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  • Religion & War

    Throughout recorded history (present included) these two appear hand in hand. Some look at it as Good vs. Evil, but I shudder to classify or paint an entire populations as good or evil based on their religion. So why does the institution of religion (in general) breed so much violence?
    Last edited by Laura005; 10-10-2018, 05:20 AM.

  • #2
    Originally posted by Laura005 View Post
    Throughout recorded history (present included) these two appear hand in hand. Some look at it as Good vs. Evil, but I shudder to classify or paint an entire populations as good or evil based on their religion. So why does the institution of religion (in general) breed so much violence?
    Your question is loaded. It presupposes that war is related to - or contingent on - the existence of religion. In other words you seem to be saying, "Religion breeds war" or, on the positive side, "if religion did not exist, nor would war."




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    • #3
      Indeed the question most certainly is loaded. Are there cases your aware of where Religion was not a factor in a war?

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      • #4
        Where humanity is involved (in general) you may find violence as the paint brush on the canvas of existence...religion is just one of the outlets which allows humans to "justify" their violent tendencies.

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        • #5
          There is a correlation, but religion is a casus belli like any others only... The onyl thing is that Religion had been a very good casus belli, easy to use, powerful to convince a population.

          War actually exist in populations of chimpanzees, which don't have religion or they are compeltely unknown to us. Else, for Humanity, some wars started because of Republic/monarchy clash as well like in Europe, or for independency.

          Another famous war is the Trojan War that finally start because of a woman getting kidnapped.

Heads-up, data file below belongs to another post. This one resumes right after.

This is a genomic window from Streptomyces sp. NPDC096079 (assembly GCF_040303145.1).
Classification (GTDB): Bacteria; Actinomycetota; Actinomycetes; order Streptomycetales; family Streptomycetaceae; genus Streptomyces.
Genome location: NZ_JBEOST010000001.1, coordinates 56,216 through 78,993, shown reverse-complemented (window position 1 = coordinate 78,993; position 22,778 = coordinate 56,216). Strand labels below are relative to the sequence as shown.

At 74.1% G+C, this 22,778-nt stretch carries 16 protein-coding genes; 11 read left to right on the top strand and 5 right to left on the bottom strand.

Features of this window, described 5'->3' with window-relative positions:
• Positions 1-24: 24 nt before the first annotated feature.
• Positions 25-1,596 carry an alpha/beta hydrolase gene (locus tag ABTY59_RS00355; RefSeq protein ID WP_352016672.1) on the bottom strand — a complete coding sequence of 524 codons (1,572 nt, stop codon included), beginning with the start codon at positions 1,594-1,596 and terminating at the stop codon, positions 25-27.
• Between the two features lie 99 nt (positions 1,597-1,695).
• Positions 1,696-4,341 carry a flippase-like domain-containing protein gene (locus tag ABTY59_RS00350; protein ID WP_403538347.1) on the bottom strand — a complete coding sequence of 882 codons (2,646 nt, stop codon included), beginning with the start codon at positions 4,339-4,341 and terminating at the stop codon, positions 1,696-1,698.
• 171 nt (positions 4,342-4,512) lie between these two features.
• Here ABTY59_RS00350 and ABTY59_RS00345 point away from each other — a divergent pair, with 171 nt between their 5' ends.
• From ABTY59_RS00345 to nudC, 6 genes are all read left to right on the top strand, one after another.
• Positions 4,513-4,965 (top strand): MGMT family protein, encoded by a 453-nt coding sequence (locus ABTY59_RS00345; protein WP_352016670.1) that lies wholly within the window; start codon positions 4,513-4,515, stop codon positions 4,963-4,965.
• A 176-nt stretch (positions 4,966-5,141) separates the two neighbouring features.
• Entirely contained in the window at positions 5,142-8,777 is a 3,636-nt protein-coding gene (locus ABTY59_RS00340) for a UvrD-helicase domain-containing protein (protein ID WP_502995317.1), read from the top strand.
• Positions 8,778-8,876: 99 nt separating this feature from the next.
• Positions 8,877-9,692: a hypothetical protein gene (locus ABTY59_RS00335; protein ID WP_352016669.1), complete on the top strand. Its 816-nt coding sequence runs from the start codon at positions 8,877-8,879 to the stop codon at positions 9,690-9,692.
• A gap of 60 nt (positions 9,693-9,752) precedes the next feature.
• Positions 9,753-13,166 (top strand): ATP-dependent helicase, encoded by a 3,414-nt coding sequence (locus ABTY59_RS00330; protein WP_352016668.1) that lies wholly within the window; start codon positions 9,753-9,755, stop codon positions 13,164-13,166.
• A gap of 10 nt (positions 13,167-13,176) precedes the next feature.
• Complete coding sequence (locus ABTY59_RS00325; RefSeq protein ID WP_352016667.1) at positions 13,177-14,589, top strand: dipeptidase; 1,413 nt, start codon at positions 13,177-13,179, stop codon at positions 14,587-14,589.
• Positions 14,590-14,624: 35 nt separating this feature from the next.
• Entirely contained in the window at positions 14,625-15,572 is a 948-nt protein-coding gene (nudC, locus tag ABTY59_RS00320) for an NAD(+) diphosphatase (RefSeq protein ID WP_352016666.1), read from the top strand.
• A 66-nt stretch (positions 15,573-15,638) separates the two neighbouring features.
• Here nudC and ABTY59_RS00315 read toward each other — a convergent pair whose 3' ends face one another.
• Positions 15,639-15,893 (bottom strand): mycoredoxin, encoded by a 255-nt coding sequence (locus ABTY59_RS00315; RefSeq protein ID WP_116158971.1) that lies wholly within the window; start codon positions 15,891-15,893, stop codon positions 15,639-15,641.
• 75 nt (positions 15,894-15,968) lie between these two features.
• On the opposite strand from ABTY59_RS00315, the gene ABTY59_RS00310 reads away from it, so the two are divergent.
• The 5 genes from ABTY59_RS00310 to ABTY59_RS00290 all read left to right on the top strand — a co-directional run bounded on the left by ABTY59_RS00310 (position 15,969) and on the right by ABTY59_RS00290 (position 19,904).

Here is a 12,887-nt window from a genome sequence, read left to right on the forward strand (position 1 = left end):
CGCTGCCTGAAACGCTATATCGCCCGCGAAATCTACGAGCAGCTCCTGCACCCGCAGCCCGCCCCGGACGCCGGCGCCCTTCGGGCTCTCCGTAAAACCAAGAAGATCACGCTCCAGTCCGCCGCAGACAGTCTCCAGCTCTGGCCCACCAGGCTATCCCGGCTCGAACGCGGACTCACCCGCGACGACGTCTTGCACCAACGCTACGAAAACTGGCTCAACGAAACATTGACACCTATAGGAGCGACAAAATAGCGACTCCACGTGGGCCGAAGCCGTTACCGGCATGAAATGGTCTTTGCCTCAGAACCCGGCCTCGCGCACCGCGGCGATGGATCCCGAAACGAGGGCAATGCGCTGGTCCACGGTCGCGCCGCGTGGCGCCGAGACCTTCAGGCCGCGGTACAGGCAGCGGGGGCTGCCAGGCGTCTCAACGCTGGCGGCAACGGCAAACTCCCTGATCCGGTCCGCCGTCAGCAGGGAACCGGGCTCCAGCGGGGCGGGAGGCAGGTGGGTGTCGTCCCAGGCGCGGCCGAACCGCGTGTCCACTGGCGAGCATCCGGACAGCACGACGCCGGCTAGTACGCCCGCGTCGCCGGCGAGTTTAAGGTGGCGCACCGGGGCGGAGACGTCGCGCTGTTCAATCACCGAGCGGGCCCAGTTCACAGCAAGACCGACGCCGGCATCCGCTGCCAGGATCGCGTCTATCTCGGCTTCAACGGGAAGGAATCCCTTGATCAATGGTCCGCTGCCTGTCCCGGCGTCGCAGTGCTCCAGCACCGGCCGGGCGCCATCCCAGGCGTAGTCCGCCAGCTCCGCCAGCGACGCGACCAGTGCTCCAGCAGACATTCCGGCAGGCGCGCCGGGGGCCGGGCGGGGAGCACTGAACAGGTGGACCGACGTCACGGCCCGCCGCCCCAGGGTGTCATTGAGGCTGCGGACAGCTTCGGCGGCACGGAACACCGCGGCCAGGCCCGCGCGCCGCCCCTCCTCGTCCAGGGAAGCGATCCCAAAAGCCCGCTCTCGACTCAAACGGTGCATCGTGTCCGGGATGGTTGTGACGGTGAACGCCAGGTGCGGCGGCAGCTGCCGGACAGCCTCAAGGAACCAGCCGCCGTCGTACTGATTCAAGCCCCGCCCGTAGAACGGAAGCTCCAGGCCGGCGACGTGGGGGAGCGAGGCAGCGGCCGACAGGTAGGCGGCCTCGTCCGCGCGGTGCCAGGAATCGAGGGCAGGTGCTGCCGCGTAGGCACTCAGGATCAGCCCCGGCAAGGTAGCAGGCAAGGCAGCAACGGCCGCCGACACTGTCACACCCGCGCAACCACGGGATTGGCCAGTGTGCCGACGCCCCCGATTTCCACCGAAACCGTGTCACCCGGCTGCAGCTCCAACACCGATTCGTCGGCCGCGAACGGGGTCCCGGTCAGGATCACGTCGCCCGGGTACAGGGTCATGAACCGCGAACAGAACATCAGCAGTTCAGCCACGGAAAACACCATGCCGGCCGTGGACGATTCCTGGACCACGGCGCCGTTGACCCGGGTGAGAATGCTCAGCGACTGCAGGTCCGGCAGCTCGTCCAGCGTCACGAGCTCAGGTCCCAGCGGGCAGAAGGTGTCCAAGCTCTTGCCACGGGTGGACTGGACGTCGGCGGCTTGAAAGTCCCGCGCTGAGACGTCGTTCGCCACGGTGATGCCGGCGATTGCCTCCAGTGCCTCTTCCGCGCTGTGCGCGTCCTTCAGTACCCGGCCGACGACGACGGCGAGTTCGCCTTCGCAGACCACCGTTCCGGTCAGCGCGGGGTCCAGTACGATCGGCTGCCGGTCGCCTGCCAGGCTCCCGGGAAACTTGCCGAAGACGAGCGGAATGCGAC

There are plenty of reasons for a human to beat another human, if religion didn't exist, be sure that they would have find some others excuses like how ugly is the neighbour.

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          • #6
            Originally posted by Laura005 View Post
            Indeed the question most certainly is loaded. Are there cases your aware of where Religion was not a factor in a war?
            Civil wars, such as the American Civil War, the Rwandan genocide, the Cambodian genocide under Pol Pot's Khmer Rouge. Then there is violence and murder for purely ideological reasons such as the Soviet Gulags, Mao's Cultural revolution...I could go on! (Ideological wars & violence actually killed more people than all the other wars put together.) So while religion is obviously a source of great evil (and some good) it can't be saddled with the responsibility for war. That responsibility lies elsewhere...perhaps in our thirst for power, our desire to lord it over those we consider weak or detrimental to our cause/our ideology/our religion.

            What is it about us that we act in ways we know to be despicable? Why do we keep repeating the same pattern over and over again irrespective of culture or ideology?

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            • #7
              Originally posted by RogerCarmel View Post

              What is it about us that we act in ways we know to be despicable? Why do we keep repeating the same pattern over and over again irrespective of culture or ideology?

              What is it about us that we act in ways we know to be despicable?

              It differs if you're the defender of the assailant.
              An ideology isn't really able to swap those both standings. Nevertheless if you're under fire such philosophical thoughts are irrelevant, you kill or you get killed.


              Why do we keep repeating the same pattern over and over again irrespective of culture or ideology?
              As far as elites gain influence and power while their side is winning a war, but are losing nothing in case of a defeat, changed nothing. See WWI, despite millions of dead soldiers on both sides, elites have been ready for a war just with new cannon feed generation. Japan was determinate to fight till last man against US while WW2, but wasn't willing to fight till the last city. Why?